A former lawyer who holds the dubious record of having the most complaints filed against him was convicted yesterday of providing legal advice to some Chinese nationals when he was not authorised to do so.
Leonard Loo Peng Chee threw in the towel after 24 days of his court hearing. He had contested charges of acting as an advocate and solicitor, abetting in a conspiracy with a man to solicit clients on his behalf, and abetting a Chinese national to intentionally obstruct the course of justice.
The 45-year-old had had 15 years of experience when he was struck off the rolls in 2012 by the Court of Three Judges for professional misconduct.
The Law Society had received 14 complaints from his clients and the courts, covering at least 86 instances of misconduct, including dishonesty. The litany of complaints against him included his being ill-prepared to argue his cases, being late for court hearings or not showing up, and not complying with court directions.
Earlier this week, Loo indicated his wish to plead guilty. Yesterday, he admitted to four charges under the Legal Profession Act (LPA).
Even though he was not authorised to provide legal advice by then, in November 2013, he provided legal advice and prepared legal representations to the authorities for Ms Zhao Kejing, 24, Ms Luo Guangzhen, 24, and Ms Luo Chunyan, 26, and legal advice to Ms Xie Xin Xin, 27. Three other charges, including another under the LPA, will be taken into consideration when he is sentenced later.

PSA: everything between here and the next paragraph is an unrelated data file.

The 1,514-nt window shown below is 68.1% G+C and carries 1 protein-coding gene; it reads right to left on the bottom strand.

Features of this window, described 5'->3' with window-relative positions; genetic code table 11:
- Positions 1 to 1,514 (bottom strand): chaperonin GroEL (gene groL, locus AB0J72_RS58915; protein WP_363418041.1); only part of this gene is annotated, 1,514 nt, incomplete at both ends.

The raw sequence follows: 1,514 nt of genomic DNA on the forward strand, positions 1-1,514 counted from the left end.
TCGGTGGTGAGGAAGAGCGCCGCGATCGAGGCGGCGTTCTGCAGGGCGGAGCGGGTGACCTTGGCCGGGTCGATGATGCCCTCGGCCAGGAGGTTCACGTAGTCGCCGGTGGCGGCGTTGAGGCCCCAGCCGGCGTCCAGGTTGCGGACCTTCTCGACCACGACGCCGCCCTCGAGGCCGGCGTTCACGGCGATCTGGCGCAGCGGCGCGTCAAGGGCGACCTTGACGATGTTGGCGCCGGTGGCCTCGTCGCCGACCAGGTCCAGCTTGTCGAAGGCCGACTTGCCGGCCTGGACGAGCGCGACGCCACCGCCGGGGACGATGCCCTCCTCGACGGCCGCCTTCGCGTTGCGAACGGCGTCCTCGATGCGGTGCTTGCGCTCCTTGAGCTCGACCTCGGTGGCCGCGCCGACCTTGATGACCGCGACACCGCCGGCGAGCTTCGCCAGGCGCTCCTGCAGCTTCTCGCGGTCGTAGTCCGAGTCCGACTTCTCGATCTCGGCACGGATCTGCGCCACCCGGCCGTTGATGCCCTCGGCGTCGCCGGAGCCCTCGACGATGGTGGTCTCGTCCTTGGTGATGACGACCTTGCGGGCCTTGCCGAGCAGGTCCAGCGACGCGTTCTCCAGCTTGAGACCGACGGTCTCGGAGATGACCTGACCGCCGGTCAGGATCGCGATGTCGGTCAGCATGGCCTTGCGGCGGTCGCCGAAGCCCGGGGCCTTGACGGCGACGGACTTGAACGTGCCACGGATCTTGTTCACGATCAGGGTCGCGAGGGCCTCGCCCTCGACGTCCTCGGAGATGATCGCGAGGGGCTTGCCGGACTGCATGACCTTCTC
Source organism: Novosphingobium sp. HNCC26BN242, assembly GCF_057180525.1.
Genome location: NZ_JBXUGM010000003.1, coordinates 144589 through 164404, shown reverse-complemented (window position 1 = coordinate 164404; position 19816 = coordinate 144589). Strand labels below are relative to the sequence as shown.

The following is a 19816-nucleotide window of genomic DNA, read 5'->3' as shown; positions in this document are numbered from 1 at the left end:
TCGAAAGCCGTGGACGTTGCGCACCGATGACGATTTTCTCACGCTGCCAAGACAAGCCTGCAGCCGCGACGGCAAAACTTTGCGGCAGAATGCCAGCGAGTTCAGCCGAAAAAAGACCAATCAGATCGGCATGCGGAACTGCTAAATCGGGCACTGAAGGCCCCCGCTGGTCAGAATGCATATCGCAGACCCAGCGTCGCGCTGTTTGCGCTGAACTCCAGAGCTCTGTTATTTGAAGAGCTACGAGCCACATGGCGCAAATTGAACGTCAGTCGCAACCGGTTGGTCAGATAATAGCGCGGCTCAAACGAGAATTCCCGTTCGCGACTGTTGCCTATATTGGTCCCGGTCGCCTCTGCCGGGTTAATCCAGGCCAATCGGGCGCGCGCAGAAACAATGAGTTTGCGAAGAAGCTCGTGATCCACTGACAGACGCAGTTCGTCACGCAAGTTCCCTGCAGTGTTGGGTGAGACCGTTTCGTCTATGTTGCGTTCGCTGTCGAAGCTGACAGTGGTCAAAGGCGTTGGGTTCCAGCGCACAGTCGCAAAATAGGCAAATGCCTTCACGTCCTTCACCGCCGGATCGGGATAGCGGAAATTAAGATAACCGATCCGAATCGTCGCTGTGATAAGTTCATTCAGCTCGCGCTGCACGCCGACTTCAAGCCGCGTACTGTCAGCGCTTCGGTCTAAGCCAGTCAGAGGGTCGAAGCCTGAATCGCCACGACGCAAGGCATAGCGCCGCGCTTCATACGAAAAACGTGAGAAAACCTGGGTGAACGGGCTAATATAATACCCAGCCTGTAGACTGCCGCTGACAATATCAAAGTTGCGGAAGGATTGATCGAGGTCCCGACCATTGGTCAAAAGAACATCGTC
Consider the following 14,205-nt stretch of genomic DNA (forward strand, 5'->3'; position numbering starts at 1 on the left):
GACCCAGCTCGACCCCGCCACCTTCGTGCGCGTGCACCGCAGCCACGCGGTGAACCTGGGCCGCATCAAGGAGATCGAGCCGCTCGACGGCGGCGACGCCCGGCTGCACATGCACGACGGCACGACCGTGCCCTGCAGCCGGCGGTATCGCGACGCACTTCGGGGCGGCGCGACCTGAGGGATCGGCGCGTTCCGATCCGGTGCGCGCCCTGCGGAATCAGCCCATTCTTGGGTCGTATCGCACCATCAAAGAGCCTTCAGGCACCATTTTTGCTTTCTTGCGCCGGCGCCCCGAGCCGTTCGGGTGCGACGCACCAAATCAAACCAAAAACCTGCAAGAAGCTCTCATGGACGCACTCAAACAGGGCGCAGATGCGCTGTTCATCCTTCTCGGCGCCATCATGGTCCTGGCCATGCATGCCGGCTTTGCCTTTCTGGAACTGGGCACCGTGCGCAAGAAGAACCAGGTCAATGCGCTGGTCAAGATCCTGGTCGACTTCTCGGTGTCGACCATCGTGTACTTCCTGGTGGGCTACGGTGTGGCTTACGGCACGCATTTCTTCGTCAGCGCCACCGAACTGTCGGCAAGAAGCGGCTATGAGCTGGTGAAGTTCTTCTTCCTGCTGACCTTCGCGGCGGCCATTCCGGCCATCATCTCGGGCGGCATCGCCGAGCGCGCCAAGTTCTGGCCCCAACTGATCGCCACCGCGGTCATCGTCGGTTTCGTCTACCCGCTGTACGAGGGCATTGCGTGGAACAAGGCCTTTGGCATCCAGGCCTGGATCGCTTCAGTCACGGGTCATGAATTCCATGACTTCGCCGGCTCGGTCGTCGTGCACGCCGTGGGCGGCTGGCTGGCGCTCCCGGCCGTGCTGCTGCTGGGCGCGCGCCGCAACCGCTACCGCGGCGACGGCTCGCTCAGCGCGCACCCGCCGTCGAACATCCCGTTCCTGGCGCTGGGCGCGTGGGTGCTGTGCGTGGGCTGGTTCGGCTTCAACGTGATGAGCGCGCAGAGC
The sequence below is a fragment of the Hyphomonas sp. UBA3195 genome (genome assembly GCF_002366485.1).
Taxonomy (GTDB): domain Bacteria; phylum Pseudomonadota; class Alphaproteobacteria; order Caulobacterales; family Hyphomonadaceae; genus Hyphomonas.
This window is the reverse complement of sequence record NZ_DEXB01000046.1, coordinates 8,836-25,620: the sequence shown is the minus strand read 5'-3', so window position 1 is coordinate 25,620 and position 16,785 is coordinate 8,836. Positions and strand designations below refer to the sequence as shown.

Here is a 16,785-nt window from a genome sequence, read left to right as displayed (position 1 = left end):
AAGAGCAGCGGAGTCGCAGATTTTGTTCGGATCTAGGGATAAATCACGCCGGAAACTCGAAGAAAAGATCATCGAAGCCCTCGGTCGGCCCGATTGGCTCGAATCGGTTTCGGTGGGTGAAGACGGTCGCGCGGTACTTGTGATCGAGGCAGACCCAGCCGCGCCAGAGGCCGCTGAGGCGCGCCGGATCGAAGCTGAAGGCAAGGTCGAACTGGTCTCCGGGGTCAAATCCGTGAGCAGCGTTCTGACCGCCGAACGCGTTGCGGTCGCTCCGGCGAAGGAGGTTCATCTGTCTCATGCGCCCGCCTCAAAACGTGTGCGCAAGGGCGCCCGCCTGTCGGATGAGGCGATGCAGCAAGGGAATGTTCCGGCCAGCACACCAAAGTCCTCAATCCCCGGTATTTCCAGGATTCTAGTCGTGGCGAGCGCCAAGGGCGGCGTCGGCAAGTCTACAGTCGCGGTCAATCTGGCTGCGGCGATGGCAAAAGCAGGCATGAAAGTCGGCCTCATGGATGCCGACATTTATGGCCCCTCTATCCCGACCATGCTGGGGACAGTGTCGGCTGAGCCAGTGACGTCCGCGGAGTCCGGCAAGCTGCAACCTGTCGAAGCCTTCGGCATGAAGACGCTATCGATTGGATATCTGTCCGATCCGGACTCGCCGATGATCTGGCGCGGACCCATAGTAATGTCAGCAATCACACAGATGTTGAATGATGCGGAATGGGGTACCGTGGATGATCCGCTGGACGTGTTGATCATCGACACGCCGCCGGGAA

Loo ran a business called Qilin Immigration and Manpower Services Bureau to carry out labour contracting services in immigration, visa, manpower and employment matters.
A district court heard that Ms Zhao was arrested for vice-related activities on Nov 20, 2013, and was referred to the Immigration and Checkpoints Authority (ICA) for repatriation. Her landlord gave her Loo's contact number and said Loo was a lawyer who could help her.
The next day, when Loo met Ms Zhao at a bar in Balestier, her friend asked if he was a lawyer but he did not reply.
He then asked about Ms Zhao's case. She told him she hoped he could help her get her passport back from the authorities without a ban on her return to Singapore.
Loo said he could help her file an appeal, which would cost $800.
After Ms Zhao had engaged Loo, he met her at the Police Cantonment Complex and showed her the appeal letter, which she signed and submitted .
They went to ICA to apply for an extension of her special pass. There, he asked her for $800, but she had only $400 with her. She gave it to him. She paid another $200 later, when he asked for the balance of his fees.
Loo also gave legal advice and drafted letters for Ms Luo Guangzhen and Ms Luo Chunyan, who were arrested for vice-related activities on Nov 19, 2013.
The duo's friend, Ms Xie, who went along to meet Loo, sought his advice on how to get her social visit pass extended. Loo said he would write to the ICA but told her it was unlikely that she would get a one-month extension.
She paid him $800, but later got the money back when she decided not to engage him.
Deputy Public Prosecutors Anandan Bala and Quek Jing Feng sought an adjournment to make written submissions on sentencing.
District Judge Jasvender Kaur adjourned the case to Aug 12.
The maximum penalty is a $25,000 fine and six months' jail for each charge.